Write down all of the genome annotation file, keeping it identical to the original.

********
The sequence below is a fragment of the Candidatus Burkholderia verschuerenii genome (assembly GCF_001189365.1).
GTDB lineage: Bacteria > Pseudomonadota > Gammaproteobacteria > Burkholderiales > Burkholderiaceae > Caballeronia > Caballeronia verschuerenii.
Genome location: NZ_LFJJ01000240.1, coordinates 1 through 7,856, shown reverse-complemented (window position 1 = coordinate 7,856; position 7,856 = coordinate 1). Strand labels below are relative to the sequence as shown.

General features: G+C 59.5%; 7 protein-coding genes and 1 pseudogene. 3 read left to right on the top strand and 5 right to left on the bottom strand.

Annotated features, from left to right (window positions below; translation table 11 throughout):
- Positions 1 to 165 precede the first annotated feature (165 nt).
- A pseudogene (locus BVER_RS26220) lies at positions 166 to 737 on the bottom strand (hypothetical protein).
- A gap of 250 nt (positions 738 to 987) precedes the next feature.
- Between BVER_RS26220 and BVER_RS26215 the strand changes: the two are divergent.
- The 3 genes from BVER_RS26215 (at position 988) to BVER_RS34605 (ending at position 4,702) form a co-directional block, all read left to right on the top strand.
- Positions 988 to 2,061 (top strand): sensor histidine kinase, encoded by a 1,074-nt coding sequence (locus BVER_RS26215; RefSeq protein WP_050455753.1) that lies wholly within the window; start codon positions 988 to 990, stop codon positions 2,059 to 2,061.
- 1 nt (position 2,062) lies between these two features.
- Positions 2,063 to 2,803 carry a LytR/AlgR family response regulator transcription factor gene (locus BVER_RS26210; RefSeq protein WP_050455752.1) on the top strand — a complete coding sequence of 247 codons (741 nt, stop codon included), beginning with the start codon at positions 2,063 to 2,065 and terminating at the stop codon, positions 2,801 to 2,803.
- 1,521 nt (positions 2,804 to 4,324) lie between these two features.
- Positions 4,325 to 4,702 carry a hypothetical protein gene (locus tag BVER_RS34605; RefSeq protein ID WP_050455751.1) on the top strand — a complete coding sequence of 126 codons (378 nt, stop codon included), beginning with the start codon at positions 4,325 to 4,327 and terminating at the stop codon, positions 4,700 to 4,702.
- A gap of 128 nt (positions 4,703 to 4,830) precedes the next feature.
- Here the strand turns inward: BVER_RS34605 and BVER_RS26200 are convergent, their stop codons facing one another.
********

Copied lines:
The sequence below is a fragment of the Candidatus Burkholderia verschuerenii genome (assembly GCF_001189365.1).
GTDB lineage: Bacteria > Pseudomonadota > Gammaproteobacteria > Burkholderiales > Burkholderiaceae > Caballeronia > Caballeronia verschuerenii.
Genome location: NZ_LFJJ01000240.1, coordinates 1 through 7,856, shown reverse-complemented (window position 1 = coordinate 7,856; position 7,856 = coordinate 1). Strand labels below are relative to the sequence as shown.

General features: G+C 59.5%; 7 protein-coding genes and 1 pseudogene. 3 read left to right on the top strand and 5 right to left on the bottom strand.

Annotated features, from left to right (window positions below; translation table 11 throughout):
- Positions 1 to 165 precede the first annotated feature (165 nt).
- A pseudogene (locus BVER_RS26220) lies at positions 166 to 737 on the bottom strand (hypothetical protein).
- A gap of 250 nt (positions 738 to 987) precedes the next feature.
- Between BVER_RS26220 and BVER_RS26215 the strand changes: the two are divergent.
- The 3 genes from BVER_RS26215 (at position 988) to BVER_RS34605 (ending at position 4,702) form a co-directional block, all read left to right on the top strand.
- Positions 988 to 2,061 (top strand): sensor histidine kinase, encoded by a 1,074-nt coding sequence (locus BVER_RS26215; RefSeq protein WP_050455753.1) that lies wholly within the window; start codon positions 988 to 990, stop codon positions 2,059 to 2,061.
- 1 nt (position 2,062) lies between these two features.
- Positions 2,063 to 2,803 carry a LytR/AlgR family response regulator transcription factor gene (locus BVER_RS26210; RefSeq protein WP_050455752.1) on the top strand — a complete coding sequence of 247 codons (741 nt, stop codon included), beginning with the start codon at positions 2,063 to 2,065 and terminating at the stop codon, positions 2,801 to 2,803.
- 1,521 nt (positions 2,804 to 4,324) lie between these two features.
- Positions 4,325 to 4,702 carry a hypothetical protein gene (locus tag BVER_RS34605; RefSeq protein ID WP_050455751.1) on the top strand — a complete coding sequence of 126 codons (378 nt, stop codon included), beginning with the start codon at positions 4,325 to 4,327 and terminating at the stop codon, positions 4,700 to 4,702.
- A gap of 128 nt (positions 4,703 to 4,830) precedes the next feature.
- Here the strand turns inward: BVER_RS34605 and BVER_RS26200 are convergent, their stop codons facing one another.